It was not long after Clyde took to the hills that stories about him began to trickle down, and as he grows older his exploits seem to take on Bunyanesque qualities. Once Clyde's native reticence has been broken, no one likes to talk more than he, and in the stories he will spin by the hour, given the audience, he is the protagonist and, invariably, the hero. He likes to recount how, when the deer season opened one fall, he loaded his shotgun with rock salt and drove unwary deer to high, secluded rocks; how once, carrying all his provisions, he climbed 36 peaks in 36 days in Glacier National Park; how another time he climbed 14,162-foot Mount Shasta three times in four days ("I never went in much for record-breaking stuff," he explains, "because I never thought it wise to risk straining one's heart"); how he skied down 13,635-foot Mount Dade when he was 70; how he has repeatedly rescued lost climbers and found lost bodies when all others had given up; and how, despite all, he has no fear of falling, himself. "I'm a phlegmatic old devil," he says. "I can't worry about this and that happening."
Norman Clyde may then confide that altogether he must have made 1,500 mountain ascents of which at least 200 were first ascents; that carloads of tourists stranded by winter snows owe their lives to him; that the California Academy of Sciences depends upon him for its census of wildlife in this area; and that he once caught 300 trout in 30 days to prove—well, to prove what a first-class fisherman he was. (He still is: not long ago, while instructing a neophyte in flyfishing techniques, his reel came loose and fell into two feet of water. It was two landed-trout later before Clyde bothered to fetch it.)
Because his wants are simple, Clyde has been able to eke out living expenses all these years by hiring himself out as a climbing guide and, occasionally, by writing nature articles for West Coast magazines and newspapers. This summer, for example, he spent six weeks—at $10 a week plus provisions—with an outing of the Sierra Club, an outdoorsy organization whose members share conservation philosophies and white-collar incomes. This particular camp of the club was situated in the Inyo Forest on the east fork of the middle fork of Bishop Creek, an accessible but isolated spot 10,500 feet up and eight miles from the nearest roadhead. Members rode in on horseback; Clyde walked in with a 55-pound pack. For the benefit of untutored naturalists, the camp's staff included a botanist, a geologist and an experienced mountain climber. But with Norman Clyde along all three were somewhat superfluous.
Shepherding a rock-climbing hike one morning—the hikers ranged from little old ladies in cowboy pants to preschoolers in Merry Mites—Clyde led the way from the campsite to Baboon Lake ("a vulgar, hideous name for a beautiful body of water," Clyde said). As he picked the way over the gradually rising terrain, Clyde cited the names of the wild flowers underfoot—the orange Indian paintbrush, the purple owl's clover, the blue lupin, the yellow monkey-flower—and he explained in copious detail why that outcropping of stratified rock was flaked and broken, how this one was roughly buffed by a glacier crunching over it 25,000 years ago. As the hikers listened, he extended his remarks to sketch in the whole geological history of the glaciated canyon they were in, told how it was scraped and shaped by the plastic ice, how the land was altered and the lakes and tarns sculpted out, and how, farther ahead, a remnant of glacial ice still cowered against the side of Mount Thompson. To round out the picture, he switched to zoology and delivered himself of definitive remarks on the area's wildlife, where it was and what it was probably up to at the moment. (Clyde's only failing in mountain lore is his inability to navigate campsites. One black night this summer, as a Sierra Club camper was brushing her teeth, she froze at the approach of a bear in the underbrush. "Pardon me," said the bear, "I think I'm off the path.")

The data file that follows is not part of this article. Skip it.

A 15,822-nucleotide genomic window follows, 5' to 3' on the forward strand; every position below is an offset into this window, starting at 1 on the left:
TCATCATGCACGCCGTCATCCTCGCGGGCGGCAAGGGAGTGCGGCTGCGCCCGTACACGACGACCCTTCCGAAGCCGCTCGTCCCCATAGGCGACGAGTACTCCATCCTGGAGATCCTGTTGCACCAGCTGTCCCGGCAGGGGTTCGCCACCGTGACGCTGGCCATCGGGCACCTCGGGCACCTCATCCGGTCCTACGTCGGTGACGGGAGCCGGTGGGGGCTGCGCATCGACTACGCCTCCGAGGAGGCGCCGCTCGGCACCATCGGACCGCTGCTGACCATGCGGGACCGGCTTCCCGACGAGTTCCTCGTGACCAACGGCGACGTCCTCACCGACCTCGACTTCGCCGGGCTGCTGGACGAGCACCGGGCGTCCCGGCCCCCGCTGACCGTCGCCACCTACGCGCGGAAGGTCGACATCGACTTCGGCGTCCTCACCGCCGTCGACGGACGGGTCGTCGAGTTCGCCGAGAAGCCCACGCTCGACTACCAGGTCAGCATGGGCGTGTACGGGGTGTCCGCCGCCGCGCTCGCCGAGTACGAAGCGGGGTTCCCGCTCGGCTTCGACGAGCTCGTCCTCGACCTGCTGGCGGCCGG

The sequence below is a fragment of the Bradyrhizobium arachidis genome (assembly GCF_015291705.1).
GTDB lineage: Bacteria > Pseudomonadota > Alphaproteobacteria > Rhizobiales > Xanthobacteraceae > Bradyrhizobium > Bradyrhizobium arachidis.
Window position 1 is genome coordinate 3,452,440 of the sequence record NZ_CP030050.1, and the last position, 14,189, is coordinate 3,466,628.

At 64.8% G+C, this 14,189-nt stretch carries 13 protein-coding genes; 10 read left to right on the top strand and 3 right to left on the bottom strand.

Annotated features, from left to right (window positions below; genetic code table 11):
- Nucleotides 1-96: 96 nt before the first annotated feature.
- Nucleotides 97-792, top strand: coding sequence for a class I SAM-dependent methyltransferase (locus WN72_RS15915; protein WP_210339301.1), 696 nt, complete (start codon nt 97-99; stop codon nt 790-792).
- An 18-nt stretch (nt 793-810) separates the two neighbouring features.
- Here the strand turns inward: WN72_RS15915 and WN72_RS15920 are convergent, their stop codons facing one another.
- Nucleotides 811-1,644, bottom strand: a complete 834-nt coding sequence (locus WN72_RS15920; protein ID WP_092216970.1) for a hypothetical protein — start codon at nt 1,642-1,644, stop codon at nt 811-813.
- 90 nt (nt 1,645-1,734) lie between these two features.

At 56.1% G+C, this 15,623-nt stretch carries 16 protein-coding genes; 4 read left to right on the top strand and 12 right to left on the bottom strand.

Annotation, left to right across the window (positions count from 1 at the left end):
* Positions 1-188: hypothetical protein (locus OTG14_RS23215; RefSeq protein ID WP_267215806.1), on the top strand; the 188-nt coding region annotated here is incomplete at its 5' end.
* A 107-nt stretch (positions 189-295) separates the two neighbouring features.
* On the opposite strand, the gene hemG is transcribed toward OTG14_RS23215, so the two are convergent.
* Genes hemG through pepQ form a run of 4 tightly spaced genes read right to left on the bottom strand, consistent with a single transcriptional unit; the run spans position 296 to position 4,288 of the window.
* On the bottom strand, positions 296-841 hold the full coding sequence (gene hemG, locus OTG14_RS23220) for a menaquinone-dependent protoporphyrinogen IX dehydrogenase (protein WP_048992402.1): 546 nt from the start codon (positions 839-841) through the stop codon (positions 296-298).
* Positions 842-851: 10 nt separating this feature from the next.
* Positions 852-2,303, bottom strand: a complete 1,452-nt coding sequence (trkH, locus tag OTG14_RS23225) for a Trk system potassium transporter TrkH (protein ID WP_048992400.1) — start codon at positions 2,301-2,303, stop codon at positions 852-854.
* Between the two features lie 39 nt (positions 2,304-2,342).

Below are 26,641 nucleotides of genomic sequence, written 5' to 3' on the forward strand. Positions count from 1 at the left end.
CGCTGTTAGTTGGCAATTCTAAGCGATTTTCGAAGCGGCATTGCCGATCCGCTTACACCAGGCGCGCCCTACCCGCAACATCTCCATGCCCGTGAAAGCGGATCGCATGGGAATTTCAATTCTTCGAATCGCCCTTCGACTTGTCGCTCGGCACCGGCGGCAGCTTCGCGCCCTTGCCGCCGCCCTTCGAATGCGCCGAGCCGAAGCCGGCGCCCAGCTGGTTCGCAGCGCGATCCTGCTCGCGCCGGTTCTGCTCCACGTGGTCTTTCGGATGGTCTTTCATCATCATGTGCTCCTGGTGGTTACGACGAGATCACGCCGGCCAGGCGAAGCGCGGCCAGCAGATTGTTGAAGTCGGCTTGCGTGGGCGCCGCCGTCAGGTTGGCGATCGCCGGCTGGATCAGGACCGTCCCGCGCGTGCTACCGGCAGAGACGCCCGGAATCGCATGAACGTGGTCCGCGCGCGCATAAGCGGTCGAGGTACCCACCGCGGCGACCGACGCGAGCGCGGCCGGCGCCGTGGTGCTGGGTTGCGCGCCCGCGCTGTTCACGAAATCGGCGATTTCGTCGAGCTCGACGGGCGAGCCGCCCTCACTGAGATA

Just a ramshackle shack
For a man whose home is as big as all outdoors, it is perhaps not surprising that when Norman Clyde must descend into the Owens Valley in dead winter, he is content to serve out his term in a make-do, makeshift shelter; for him, after all, it is merely temporary. Consequently, his ramshackle, unelectrified, tin-roofed shack in Big Pine, Calif. is no more than a hovel, made invisible at 20 paces by a dense thicket. About the only signs of order within it, indeed, are trails that Clyde has hacked out through his accumulation of clothes, camping equipment and books. But it is also here that Clyde chips out his nature columns in Victorian prose, and the very recall of the places he has been and the things he has seen the past summer must help relieve the oppressive surroundings.
"I know so much about the mountains," he says, "that I think it would be useful to others if I could pass it along in an appetizing way. I only worry I can never bring to writing the flavor, the beauty and the appeal of the mountains, and that I can't put into words the grandeur that they possess for me. Trouble is too I read too blamed much to get much done."
Inevitably, of course, Clyde must descend the mountains for good, when he is beyond enduring their physical rigors. Then, perhaps, there will be time aplenty for his reading and his writing. But the notion has no appeal for him. How long would he last in the unaccustomed confines of a year-round house? "Frankly," says Norman Asa Clyde, "I can't say as how I'd give a damn."